At the risk of offending someone, I will admit that I never attributed much importance to the World Cup. March Madness, the World Series, and the Super Bowl have already claimed what athletic championship passion I possess (which admittedly is not an overwhelming amount), and so I never gave the World Cup much thought. It only happens every four years, which means that I easily forget it.
The French are another story.
The day before the Word Cup started, the girls I babysit went shopping to get their France jerseys, shorts, and socks. The family doesn’t even care that much about soccer, but their children will represent national pride at school. I did not initially know that the games had started and was left unprepared when ambushed by students at school who wanted to know my thoughts on the American team. I tried to find an eloquent way to express that I had none. But because I too have a France jersey, I have been working on getting on board with this soccer mania. Sadly, my France jersey did not see many games as before they were eliminated. The whole country seems disgusted with their playing, even the players themselves. In case anyone forgot that these athletes were French, they reminded the world of their roots by going on strike from training in response to decisions made by the coach. That’s right, the French players went on strike during the World Cup. Perhaps they saw they couldn’t win and decided that they may as well go down fully exercising their rights.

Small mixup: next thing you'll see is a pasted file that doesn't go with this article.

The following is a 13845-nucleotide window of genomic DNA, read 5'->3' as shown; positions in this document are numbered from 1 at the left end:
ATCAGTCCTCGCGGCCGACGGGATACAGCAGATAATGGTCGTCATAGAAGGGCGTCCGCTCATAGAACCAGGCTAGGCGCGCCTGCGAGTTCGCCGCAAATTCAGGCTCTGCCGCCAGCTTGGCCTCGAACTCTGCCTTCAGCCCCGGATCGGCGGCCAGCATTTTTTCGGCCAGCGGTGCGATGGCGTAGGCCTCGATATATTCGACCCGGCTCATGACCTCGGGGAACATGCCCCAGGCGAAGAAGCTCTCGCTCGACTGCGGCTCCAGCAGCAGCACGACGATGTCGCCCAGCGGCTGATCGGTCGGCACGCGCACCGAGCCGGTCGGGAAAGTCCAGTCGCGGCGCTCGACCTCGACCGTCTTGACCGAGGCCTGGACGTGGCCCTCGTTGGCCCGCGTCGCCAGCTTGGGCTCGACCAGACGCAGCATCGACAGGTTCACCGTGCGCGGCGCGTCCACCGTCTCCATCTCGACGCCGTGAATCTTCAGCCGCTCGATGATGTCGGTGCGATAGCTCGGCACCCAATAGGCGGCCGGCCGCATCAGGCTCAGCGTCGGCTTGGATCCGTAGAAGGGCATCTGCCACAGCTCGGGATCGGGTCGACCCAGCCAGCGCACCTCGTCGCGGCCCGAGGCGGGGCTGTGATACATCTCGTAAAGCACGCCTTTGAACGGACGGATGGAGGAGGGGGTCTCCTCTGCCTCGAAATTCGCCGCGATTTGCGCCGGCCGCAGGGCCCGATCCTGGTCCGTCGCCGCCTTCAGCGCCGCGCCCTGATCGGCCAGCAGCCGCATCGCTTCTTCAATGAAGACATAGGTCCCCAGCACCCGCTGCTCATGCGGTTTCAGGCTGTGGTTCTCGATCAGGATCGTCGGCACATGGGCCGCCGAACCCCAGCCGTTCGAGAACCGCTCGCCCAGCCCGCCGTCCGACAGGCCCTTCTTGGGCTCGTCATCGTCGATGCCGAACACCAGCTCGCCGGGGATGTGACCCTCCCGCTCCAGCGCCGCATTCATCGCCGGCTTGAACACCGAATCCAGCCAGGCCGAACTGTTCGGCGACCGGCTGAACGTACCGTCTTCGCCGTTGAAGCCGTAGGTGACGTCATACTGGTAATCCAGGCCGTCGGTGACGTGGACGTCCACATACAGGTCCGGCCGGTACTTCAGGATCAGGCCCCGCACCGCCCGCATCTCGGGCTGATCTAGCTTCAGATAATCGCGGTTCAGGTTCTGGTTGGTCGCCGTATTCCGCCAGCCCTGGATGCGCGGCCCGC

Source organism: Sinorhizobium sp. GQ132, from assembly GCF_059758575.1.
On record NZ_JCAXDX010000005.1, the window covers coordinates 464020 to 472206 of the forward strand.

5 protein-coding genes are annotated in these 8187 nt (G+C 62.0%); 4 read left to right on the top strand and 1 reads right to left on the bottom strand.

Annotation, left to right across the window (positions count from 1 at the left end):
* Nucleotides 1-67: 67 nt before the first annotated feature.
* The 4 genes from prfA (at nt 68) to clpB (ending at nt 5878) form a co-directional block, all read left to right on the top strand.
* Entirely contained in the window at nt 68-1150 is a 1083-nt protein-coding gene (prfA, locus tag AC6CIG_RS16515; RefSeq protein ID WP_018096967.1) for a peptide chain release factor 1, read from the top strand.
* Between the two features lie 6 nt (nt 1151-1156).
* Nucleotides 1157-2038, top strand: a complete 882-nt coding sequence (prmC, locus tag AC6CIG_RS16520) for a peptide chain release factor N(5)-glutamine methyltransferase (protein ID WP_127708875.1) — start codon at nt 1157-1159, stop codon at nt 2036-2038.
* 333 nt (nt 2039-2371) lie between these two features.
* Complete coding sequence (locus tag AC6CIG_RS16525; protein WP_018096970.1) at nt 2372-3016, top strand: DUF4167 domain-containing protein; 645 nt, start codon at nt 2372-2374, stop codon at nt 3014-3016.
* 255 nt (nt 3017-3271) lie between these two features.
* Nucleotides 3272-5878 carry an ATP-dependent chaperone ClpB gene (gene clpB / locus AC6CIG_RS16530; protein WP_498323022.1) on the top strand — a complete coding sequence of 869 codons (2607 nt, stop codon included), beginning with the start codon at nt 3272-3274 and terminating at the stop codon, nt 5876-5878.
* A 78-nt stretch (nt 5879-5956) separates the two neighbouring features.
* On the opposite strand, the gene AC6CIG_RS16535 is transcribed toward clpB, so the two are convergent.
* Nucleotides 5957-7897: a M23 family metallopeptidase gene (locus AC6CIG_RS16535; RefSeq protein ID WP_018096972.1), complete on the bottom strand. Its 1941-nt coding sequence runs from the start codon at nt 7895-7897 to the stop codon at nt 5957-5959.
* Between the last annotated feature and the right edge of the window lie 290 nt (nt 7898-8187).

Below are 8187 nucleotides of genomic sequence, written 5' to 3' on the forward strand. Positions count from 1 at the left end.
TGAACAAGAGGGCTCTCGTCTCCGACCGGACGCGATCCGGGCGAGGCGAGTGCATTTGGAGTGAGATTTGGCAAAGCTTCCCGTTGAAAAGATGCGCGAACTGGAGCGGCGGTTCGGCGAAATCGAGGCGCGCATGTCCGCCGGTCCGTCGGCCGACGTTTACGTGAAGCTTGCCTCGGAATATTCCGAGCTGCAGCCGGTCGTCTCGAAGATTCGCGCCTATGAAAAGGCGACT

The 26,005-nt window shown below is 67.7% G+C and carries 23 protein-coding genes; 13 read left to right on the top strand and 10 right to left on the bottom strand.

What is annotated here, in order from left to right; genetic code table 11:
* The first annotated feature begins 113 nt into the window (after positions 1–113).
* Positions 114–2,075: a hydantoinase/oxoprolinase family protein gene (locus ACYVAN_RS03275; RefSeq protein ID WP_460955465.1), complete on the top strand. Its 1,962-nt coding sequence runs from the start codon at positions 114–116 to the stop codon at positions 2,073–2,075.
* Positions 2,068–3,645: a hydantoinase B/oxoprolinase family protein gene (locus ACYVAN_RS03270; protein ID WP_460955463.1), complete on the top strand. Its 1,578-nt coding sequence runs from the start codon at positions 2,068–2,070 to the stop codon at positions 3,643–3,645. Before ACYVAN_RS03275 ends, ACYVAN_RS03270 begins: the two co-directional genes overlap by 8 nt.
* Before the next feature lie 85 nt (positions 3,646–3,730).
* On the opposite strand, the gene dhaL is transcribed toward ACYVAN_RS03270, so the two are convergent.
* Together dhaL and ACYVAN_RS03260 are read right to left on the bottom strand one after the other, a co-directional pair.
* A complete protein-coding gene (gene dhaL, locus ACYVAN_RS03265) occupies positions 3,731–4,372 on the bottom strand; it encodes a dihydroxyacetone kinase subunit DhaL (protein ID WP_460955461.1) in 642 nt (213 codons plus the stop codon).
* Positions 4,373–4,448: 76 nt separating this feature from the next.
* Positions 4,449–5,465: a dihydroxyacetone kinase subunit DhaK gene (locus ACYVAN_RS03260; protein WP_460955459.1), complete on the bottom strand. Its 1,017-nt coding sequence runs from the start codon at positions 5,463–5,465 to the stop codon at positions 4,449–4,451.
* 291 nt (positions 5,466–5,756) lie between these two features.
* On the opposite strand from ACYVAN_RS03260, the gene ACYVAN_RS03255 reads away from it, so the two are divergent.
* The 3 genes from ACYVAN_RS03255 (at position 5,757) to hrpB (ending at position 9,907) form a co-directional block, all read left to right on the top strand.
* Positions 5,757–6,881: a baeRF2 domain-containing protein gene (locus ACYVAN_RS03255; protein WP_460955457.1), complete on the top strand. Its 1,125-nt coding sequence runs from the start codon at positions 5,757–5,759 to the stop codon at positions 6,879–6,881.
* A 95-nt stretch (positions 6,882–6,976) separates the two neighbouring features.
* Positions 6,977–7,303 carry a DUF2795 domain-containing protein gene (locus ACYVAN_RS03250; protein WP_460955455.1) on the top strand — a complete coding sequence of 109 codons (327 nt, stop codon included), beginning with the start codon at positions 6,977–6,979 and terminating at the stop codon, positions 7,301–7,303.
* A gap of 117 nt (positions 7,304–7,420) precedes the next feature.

The World Cup does bring out many interesting national sentiments. The littlest girl I watch burst into tears today when her older sister announced that she would henceforth be cheering for the US. I tried to explain that it was fine because they hadn’t played against each other, but this only made her cry harder, sobbing that France was shamed before all the nations.
Very few of my students come from a family of two French natural born citizens. Aulnay-Sous-Bois is populated by many who see themselves both French and Algerian, Moroccan, Romanian, etc. On a small scale, this means I get a picture of the struggle France is dealing with as she faces this new era where her national identity, her social demographics, are shifting. And naturally, the World Cup brings these tensions to the surface. I asked one little boy if he was wearing France jersey (he had a jacket on and France had played poorly the night before) and he proudly and loudly stated that he was for Algeria and he would die before he would wear a jersey for France. The teacher heard the comment and started yelling, calling this kid a racist, and admonishing him to “look around and realize what country he chose to live in” before making those statements. At first, I thought that this tirade sprung from frustration at how France had played the night before, but the more I thought of it and mentioned it to French friends later, the more I think something more was at the heart of his anger. His is a frustration and a fear that France will fill with people who refuse to embrace being French, will instead wish to retain all of their old lives in this new one. His is a worry that a day will come when little French children don’t eagerly wear their national pride to school and weep over their nation’s defeats.